The RCA tape cartridge format offered four discrete audio tracks that provided a typical playtime of 30 minutes per side of stereo sound, or double that for monophonic sound.Some models could also play and record at 1.875 IPS, doubling playing time with a significant reduction in sound quality. This speed was not practical for music, but fully acceptable for voice recording.

With two interleaved stereo pairs, the track format and speed of the RCA tape cartridge was fully compatible with the slower 3.75 IPS speed of consumer reel-to-reel stereo tape recorders. It is possible to dismantle the cartridge, spool the tape onto a reel, and play it on such a machine.

Unlike the later Compact Cassette, the RCA tape cartridge incorporated a brake to prevent the tape hubs from moving when the cartridge was not in the player. Small slot windows extended from the tape hubs toward the outside of the cartridge so that the amount of tape visible on each spool could be seen.

Despite its convenience the RCA tape cartridge was not a success. A factor in the failure of the system was that RCA was slow to produce machines for the home market. They were also slow to license pre-recorded music tapes for home playback. The format disappeared from retail stores by 1964.

The physical track width and speed of the tape and even the size of the RCA tape cartridge was similar to, though incompatible with, Sony's Elcaset system, introduced in 1976. That system also failed to achieve market acceptance and was soon withdrawn.

Wikipedia

Sony Elcaset

Elcaset info  in the Reel2ReelTexas.com vintage recording collection

Elcaset was a short-lived audio format jointly developed by Panasonic, Sony and Teac in 1976, building on an idea introduced 20 years earlier in the RCA tape cartridge.

In 1976, it was widely felt that the compact cassette was never likely to be capable of the same levels of performance that was available from reel-to-reel systems, yet clearly the cassette had advantages in terms of convenience. The Elcaset system was intended to marry the performance of reel to reel with cassette convenience. The name "Elcaset" may simply mean L-cassette, or large cassette, since the 1/4" tape inside was double the 1/8" width found in standard cassettes. They were divided into six tracks.

Size comparison of Elcaset (left) with standard Compact Cassette
The cassette itself looked very similar to a standard cassette, only larger—about twice the size. Like the earlier RCA tape cartridge it contained 6 mm (0.25 in) tape running at 9.5 cm/s (3.75 in/s), twice the width and twice the speed of a standard cassette, providing greater frequency response and dynamic range with lower high-frequency noise than the compact cassette. Another notable difference from compact cassettes was that the tape was withdrawn from the cassette when run through the transport mechanism so that the manufacturing tolerances of the cassette shell did not affect sound quality. The top-of-the-line Elcaset decks also had all the features of deluxe open reel decks, such as separate heads for erase, recording, and playback, remote control, and heavy duty transports for low wow & flutter.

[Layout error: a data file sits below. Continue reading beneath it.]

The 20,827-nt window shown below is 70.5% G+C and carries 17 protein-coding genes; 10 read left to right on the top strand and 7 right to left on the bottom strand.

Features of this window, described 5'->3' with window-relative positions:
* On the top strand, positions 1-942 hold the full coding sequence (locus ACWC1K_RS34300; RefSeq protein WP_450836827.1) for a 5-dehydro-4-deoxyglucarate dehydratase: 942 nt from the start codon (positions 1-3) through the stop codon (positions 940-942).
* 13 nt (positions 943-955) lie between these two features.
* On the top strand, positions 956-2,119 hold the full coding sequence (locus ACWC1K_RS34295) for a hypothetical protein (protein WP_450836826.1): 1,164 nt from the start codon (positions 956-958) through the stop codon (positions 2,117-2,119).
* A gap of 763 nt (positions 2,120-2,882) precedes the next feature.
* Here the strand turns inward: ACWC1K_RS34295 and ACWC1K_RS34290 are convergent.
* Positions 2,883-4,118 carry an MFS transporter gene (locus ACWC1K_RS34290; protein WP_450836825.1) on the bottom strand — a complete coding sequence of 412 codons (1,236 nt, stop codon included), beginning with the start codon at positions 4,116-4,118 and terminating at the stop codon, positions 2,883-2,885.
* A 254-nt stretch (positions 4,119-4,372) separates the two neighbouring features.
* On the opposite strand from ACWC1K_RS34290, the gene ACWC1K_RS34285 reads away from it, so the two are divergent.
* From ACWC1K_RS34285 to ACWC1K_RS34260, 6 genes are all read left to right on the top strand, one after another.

Here's photos of the 1979 Sony EL-8D ElCaset recorder provided to the Museum by Vladimir Fedotenko.  On the right is the Technics Elcaset

        Technics Elcaset tape recorder

The system was technically sound, but a complete failure in the marketplace, with a very low take up by a few audiophiles only. Apart from the problem of the bulky cassettes, the performance of standard cassettes had improved dramatically with the use of new materials such as chromium dioxide, Dolby B noise reduction, and better manufacturing quality. For most people, the quality of standard cassettes was adequate, and the benefits of the expensive Elcaset system limited. Audiophiles turned away from Elcaset and towards high-end cassette decks from companies like Nakamichi, which began making very high-quality tape decks using the regular audio cassette in late 1973. The tapes they made could be played on any standard cassette machine. Also, the machines were expensive.] Elcaset began a fast fade-out in 1978.